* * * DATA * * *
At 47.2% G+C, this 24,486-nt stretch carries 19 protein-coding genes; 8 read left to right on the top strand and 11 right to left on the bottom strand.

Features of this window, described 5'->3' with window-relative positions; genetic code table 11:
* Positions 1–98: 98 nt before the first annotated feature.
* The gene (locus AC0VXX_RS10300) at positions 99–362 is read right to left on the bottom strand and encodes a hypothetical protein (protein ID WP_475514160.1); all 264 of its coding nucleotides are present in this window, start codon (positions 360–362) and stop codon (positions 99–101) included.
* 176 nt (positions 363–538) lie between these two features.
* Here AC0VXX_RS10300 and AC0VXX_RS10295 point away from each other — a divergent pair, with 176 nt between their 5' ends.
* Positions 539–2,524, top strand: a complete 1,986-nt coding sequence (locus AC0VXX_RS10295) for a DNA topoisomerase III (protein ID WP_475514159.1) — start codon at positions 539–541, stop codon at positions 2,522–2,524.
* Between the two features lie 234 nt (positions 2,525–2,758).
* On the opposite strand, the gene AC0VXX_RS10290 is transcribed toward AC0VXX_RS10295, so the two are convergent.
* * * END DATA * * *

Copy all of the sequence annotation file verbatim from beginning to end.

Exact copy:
At 47.2% G+C, this 24,486-nt stretch carries 19 protein-coding genes; 8 read left to right on the top strand and 11 right to left on the bottom strand.

Features of this window, described 5'->3' with window-relative positions; genetic code table 11:
* Positions 1–98: 98 nt before the first annotated feature.
* The gene (locus AC0VXX_RS10300) at positions 99–362 is read right to left on the bottom strand and encodes a hypothetical protein (protein ID WP_475514160.1); all 264 of its coding nucleotides are present in this window, start codon (positions 360–362) and stop codon (positions 99–101) included.
* 176 nt (positions 363–538) lie between these two features.
* Here AC0VXX_RS10300 and AC0VXX_RS10295 point away from each other — a divergent pair, with 176 nt between their 5' ends.
* Positions 539–2,524, top strand: a complete 1,986-nt coding sequence (locus AC0VXX_RS10295) for a DNA topoisomerase III (protein ID WP_475514159.1) — start codon at positions 539–541, stop codon at positions 2,522–2,524.
* Between the two features lie 234 nt (positions 2,525–2,758).
* On the opposite strand, the gene AC0VXX_RS10290 is transcribed toward AC0VXX_RS10295, so the two are convergent.